A federal judge is not backing off her order to an Alabama probate judge that he must issue marriage licenses to same-sex couples.
U.S. District Judge Callie Granade on Monday refused to stay her order to Mobile County Probate Judge Don Davis. Granade in January ruled that Alabama's gay-marriage ban is unconstitutional and told Davis that he could not refuse licenses because of a couple's sexual orientation.
The Alabama Supreme Court, however, issued a ruling earlier this month telling all probate judges to refuse to issue the licenses.
Granade said the "overwhelming consensus" of courts across the country is that the bans are unconstitutional.
Following the state Supreme Court decision, Davis shut down all marriage-license operations altogether to avoid running afoul of either order.
A revised plan to address prison overcrowding has cleared a hurdle in the Alabama Senate.
State Senator Cam Ward of Alabaster hopes to have his prison reform bill before the full Senate by the end of the month.
The plan is supposed to help relieve Alabama’s overcrowded prisons, which are holding almost twice as many prisoners as they’re designed for.
The bill cleared the Senate Judiciary Committee after some tweaking to address concerns by law enforcement. Local sheriffs were worried that their departments might have to shoulder extra costs associated with the plan.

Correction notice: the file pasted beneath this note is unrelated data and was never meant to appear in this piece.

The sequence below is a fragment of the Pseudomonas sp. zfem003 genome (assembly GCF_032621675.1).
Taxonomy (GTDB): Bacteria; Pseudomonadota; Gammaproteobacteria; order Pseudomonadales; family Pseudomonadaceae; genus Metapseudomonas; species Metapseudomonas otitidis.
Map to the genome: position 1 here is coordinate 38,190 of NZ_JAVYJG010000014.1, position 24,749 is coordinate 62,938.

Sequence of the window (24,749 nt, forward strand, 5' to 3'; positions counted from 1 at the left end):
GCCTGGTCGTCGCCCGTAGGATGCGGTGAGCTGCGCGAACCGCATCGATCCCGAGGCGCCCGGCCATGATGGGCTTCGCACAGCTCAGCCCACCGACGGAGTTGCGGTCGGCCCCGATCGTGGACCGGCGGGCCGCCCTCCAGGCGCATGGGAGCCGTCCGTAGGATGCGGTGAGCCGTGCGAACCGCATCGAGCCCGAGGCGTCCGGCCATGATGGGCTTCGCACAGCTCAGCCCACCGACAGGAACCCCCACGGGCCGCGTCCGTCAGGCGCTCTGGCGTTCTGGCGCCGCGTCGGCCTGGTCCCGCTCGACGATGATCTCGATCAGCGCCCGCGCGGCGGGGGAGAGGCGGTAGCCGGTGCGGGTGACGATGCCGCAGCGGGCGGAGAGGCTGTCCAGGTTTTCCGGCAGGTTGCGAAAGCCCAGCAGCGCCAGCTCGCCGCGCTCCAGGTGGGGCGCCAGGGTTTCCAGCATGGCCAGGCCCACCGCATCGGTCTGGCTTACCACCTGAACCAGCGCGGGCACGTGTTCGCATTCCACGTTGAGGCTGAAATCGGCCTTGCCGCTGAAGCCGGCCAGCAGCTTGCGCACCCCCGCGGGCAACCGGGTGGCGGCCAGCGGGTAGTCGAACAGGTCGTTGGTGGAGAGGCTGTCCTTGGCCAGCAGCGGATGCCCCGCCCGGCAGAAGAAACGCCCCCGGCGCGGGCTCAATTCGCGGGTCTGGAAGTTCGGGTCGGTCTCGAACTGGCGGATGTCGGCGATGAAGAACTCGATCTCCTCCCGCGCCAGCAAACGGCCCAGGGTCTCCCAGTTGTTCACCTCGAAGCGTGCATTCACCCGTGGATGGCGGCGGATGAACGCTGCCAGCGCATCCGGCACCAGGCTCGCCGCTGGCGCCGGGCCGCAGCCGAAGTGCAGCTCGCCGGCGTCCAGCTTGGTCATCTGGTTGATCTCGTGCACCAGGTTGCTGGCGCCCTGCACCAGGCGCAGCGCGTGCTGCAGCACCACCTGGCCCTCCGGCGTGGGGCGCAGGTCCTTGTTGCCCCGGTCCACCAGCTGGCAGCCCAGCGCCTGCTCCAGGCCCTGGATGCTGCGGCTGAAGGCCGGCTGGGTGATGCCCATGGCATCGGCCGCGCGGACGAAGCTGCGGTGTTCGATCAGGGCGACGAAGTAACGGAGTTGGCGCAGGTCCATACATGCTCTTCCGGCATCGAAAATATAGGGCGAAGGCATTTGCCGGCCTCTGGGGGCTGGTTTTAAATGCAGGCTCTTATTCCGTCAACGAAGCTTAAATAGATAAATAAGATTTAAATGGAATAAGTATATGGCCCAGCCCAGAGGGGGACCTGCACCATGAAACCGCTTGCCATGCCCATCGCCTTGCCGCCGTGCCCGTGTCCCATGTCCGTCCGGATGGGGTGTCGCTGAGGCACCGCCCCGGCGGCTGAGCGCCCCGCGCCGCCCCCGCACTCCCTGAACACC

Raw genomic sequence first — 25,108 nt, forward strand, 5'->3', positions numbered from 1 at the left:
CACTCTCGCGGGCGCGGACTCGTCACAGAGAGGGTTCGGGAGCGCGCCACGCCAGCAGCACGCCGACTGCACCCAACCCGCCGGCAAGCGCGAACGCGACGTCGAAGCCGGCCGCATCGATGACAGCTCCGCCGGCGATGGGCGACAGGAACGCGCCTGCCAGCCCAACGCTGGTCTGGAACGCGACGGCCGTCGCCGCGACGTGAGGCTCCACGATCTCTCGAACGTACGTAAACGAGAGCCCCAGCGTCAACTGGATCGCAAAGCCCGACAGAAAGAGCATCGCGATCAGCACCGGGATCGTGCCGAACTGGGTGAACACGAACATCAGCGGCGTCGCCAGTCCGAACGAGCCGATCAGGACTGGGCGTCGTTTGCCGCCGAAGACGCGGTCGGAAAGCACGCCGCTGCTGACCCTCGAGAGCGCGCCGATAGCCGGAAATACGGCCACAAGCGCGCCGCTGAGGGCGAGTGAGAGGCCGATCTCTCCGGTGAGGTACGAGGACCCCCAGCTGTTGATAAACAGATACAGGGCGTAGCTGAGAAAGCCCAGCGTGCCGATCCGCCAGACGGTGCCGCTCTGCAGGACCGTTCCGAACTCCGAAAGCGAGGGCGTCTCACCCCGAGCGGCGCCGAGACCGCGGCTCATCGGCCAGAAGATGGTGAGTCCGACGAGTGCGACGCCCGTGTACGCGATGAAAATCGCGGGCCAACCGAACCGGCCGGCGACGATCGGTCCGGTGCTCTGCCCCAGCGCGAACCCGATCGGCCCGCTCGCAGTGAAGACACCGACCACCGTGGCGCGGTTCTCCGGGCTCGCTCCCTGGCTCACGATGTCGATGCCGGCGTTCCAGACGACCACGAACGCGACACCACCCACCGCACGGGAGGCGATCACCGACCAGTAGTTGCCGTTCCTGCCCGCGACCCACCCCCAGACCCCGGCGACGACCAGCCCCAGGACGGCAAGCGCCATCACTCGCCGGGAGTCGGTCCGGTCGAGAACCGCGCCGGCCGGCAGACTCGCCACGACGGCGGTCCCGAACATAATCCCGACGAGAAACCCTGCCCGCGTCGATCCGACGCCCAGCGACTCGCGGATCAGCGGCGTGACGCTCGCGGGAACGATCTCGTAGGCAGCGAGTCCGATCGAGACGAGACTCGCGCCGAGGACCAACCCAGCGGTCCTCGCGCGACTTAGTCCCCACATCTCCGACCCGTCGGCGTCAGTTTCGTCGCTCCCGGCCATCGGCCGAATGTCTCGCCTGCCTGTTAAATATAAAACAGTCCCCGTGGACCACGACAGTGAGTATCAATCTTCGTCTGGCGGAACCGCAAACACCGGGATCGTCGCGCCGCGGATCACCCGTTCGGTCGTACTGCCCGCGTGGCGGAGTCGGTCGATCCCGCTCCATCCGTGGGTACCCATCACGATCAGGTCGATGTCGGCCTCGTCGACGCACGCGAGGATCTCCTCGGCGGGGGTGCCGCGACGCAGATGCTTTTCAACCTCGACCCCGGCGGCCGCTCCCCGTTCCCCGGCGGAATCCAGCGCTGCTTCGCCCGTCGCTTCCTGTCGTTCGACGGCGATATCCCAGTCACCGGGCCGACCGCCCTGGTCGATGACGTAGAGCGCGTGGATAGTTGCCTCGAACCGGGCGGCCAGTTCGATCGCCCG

The bill is the result of a list of recommendations by a prison reform task force including more supervision to reduce repeat offenders.
The twenty five million dollar a year reform package will still leave Alabama’s prisons at sixty five percent over capacity.
In keeping with St. Patrick’s Day, a community college in Huntsville is hosting a day and a half long class all about beer.
The brand-new course at J.F. Drake State Technical College in Huntsville will cover everything from the history of beer to how it’s brewed, state and federal legislation, and the growing craft beer industry.
Carie Partain is the vice president of Free the Hops - Alabamians for Specialty Beer, and organized the course curriculum. She says the class is designed to appeal to a wide variety of students.
“We have people that range from beer enthusiasts, people who are looking to start up businesses in the craft beer industry, we’re working with people who are looking for workforce development and jobs they might want to insert themselves into some training for to find their place in this industry that’s growing so rapidly here in Alabama.”
The day and a half course is being held today and tomorrow at J.F. Drake Technical College in Huntsville. The college is already working on plans to develop for-credit courses and even an associate’s degree program in brewing.